One Friday last October, a man drove his Toyota Corolla up to Green Village, a residential complex on the eastern outskirts of Kabul. At dusk, he detonated a car bomb in the neighbourhood that many Western expatriates call home. Gunfire between security forces and attackers—probably members of the Taliban or a splinter group—followed the blast. The intended target was a two-car foreign convoy, but instead the explosion killed at least two civilians, as well as injuring others.
When I visit the area a week after the attack, the nearby compound of telecom operator Roshan is still in disarray. Doors are blown off hinges, windows shattered. A guard on patrol is said to have found remnants of an arm on a roof—presumably belonging to one of the suicide attackers. Ceilings have caved in, and cracks are growing on walls.
Tragic as the incident was, Roshan and its Canadian chief executive, Karim Khoja, brushed it off. The firm has had plenty of experience with this sort of episode in the past decade; its persistence and success are a testament to the belief that it is possible to do business in Afghanistan. Although Roshan and Khoja are not out of the Taliban’s reach, they can counter the extremists with a force that’s even stronger than terrorism.
As the Western military presence in Afghanistan comes to an end, mobile technology bids to be the greatest legacy of the West’s intervention in the country. Old men remember travelling for days across bad roads to reach the nearest telephone in neighbouring Pakistan. Now, women with cellphones call radio shows to voice their opinions about the next election—in a country where not only cellphones but also elections, talk shows and women speaking out are all novelties.
“When Roshan came, it was a new way of being,” says Naseem Akbar, who runs Harakat, an anti-corruption organization. “It was a new way of feeling. You can say that it revolutionized people’s lives.”
Karim Khoja is short and solid, a congenitally convivial man with a generous laugh; his staff call him “KK.” His white dress shirt is embroidered with that monogram; on his smallest finger is a Harvard Business School class ring. When a photographer asks him to lose his perma-grin and be serious, Khoja looks baffled.
For Khoja, it’s been both a long and a short route to this challenging and unusual job.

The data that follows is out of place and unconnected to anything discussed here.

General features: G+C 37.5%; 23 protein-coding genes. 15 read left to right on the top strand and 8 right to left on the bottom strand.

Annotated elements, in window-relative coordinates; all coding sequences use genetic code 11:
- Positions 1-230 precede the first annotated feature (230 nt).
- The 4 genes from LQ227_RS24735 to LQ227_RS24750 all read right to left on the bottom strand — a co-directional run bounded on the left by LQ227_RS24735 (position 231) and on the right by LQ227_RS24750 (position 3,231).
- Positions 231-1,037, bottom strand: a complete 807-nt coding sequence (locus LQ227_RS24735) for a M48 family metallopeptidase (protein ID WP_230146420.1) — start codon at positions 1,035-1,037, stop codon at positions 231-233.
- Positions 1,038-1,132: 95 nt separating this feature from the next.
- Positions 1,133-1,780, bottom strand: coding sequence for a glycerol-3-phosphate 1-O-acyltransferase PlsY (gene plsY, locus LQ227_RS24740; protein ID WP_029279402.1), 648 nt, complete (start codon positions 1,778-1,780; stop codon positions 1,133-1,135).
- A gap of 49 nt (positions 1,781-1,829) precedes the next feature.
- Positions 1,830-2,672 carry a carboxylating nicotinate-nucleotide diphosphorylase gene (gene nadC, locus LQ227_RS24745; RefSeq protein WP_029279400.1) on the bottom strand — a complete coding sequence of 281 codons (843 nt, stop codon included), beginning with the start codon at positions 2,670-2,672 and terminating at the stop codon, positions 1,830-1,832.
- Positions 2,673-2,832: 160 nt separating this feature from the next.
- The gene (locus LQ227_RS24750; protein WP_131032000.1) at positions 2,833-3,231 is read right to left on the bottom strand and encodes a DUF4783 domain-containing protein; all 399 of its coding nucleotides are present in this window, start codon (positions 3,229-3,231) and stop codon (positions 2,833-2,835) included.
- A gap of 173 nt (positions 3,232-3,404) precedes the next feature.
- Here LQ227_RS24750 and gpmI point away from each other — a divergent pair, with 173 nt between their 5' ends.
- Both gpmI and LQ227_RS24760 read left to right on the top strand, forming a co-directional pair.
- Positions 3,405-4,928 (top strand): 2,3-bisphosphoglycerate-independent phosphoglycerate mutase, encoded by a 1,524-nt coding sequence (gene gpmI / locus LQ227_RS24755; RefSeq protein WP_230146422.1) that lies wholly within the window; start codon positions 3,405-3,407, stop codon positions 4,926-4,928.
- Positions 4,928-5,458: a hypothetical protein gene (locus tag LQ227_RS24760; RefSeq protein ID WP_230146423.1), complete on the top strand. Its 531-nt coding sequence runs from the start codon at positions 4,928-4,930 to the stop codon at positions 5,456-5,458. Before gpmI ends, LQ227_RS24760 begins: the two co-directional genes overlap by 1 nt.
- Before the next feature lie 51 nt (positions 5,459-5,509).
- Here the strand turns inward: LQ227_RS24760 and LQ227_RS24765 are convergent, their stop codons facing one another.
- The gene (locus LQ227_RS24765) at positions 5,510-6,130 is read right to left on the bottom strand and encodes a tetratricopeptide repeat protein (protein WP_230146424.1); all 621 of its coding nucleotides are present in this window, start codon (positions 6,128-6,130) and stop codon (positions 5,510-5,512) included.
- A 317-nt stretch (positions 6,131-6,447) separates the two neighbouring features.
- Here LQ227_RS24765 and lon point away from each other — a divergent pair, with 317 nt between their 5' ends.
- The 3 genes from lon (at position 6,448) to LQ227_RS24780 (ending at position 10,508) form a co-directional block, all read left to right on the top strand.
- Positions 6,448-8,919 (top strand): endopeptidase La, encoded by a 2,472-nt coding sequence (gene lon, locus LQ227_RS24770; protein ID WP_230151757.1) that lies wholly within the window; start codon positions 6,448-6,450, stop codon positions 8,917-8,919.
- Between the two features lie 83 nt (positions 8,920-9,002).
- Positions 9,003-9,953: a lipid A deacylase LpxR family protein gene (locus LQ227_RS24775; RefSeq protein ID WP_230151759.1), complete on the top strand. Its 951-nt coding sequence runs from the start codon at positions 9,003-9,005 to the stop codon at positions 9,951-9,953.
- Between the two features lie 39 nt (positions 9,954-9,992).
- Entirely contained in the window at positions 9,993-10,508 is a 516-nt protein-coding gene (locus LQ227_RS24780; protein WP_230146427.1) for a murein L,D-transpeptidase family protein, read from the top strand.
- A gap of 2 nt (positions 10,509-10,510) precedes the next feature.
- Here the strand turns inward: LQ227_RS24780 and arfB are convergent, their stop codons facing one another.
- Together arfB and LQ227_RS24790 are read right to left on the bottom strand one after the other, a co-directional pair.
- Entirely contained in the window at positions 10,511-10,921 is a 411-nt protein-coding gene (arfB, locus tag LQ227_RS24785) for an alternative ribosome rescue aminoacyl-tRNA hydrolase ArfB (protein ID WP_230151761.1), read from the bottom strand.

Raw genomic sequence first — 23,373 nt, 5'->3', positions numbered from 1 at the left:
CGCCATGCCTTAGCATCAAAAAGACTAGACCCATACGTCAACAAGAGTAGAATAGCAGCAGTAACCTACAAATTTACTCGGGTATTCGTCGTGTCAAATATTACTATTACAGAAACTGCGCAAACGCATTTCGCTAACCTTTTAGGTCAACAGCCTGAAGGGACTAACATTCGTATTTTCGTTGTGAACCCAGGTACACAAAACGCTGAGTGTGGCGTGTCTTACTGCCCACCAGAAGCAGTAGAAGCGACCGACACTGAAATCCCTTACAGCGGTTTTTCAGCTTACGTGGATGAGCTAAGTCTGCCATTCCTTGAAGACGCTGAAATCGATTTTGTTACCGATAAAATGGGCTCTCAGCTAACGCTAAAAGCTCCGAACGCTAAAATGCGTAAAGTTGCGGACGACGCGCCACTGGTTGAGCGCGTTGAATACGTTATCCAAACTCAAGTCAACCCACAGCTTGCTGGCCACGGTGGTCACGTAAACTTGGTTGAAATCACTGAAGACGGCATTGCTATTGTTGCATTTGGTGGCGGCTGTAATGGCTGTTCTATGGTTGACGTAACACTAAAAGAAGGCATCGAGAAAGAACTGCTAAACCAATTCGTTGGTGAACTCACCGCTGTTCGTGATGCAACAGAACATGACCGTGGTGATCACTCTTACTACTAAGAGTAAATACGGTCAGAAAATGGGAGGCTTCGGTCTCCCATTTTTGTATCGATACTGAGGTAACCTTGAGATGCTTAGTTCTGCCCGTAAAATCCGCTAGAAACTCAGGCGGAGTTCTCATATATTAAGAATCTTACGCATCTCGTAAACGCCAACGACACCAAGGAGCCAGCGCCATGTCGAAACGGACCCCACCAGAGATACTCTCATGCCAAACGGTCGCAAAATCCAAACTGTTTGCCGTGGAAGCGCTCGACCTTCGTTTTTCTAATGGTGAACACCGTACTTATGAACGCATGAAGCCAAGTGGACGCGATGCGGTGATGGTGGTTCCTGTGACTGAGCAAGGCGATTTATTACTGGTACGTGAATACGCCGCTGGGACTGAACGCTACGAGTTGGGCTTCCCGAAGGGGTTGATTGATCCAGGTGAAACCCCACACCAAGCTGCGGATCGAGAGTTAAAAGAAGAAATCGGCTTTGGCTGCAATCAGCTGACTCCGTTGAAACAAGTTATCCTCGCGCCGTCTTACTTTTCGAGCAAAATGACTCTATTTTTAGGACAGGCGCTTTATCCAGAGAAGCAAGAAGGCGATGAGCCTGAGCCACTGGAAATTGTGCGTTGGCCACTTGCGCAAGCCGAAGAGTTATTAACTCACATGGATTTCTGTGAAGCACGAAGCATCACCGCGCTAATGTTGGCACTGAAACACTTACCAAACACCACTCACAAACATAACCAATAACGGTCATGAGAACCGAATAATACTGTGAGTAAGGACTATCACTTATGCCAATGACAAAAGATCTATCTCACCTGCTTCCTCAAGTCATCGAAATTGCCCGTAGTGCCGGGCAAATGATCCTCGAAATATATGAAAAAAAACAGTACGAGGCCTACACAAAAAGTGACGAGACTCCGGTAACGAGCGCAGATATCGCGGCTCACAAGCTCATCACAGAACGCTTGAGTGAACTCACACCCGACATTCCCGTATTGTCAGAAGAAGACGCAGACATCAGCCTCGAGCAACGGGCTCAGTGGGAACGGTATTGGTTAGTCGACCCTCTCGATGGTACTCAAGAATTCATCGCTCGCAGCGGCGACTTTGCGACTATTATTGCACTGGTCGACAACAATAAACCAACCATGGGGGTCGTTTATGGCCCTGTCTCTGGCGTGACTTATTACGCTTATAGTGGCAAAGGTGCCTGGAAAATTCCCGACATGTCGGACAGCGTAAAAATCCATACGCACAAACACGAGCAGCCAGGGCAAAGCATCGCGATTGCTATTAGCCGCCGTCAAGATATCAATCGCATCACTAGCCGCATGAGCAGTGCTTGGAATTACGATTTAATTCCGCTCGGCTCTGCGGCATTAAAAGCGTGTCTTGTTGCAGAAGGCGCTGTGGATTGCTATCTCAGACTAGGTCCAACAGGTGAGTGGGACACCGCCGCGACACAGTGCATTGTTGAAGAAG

The long way begins in Pretoria, South Africa, where Khoja was born into a tight-knit Ismaili Muslim community 55 years ago. Under the apartheid regime, the family’s wealth—built up running a modest chain of grocers and butchers—was expropriated. So began Khoja’s hardscrabble childhood. As a seven-year-old, he persuaded stores to give him kitchen supplies on consignment so he could sell them on the street.
The racism the family felt in South Africa was pervasive, even taking the form of park benches designated “Net Blankes”: Whites Only. In England, where the family moved when Khoja was 9, racism was more casual. In the sloppy branding of the rugby field, Khoja was routinely called a “Paki” (his family in fact comes from Gujarat in northwest India).
In 1985, Khoja, having earned degrees at the University of London (biochemistry) and Imperial College (management science), immigrated with his new wife, Shainoor, to Vancouver. Their declared wealth came to $89. Still, the year of Expo was soon upon them, and the couple felt like “Canada had thrown this six-month party to welcome us,” Khoja says.
He soon found work with Mobile Data International, selling mobile data systems. He moved on to a string of successful stints in the telecom industries of emerging markets: at ERA GSM in Poland, MobiLink in Pakistan and T-Hrvatski Telekom, Croatia’s largest telecom company. Khoja also found time to earn an executive degree from Harvard’s business school. But he always returned to Vancouver, once to run a radio frequency identification company, eXI Wireless, taking the company from $800,000 to $12 million in revenue in three years (all currency in U.S. dollars).
“People make fun of me for being so proud to be a Canadian,” Khoja says. “You have to understand, I was born in South Africa, where I was treated like a second-class citizen. I grew up in England, where even though I had a passport, I never felt like an equal. And then I landed in a country where I felt like I belonged. You can see I get very moved.” Through the grainy Skype image, I can see his eyes have begun to water. (For our first interview, he is in Dubai, where he has an office and where his wife lives; I am in Kabul.)
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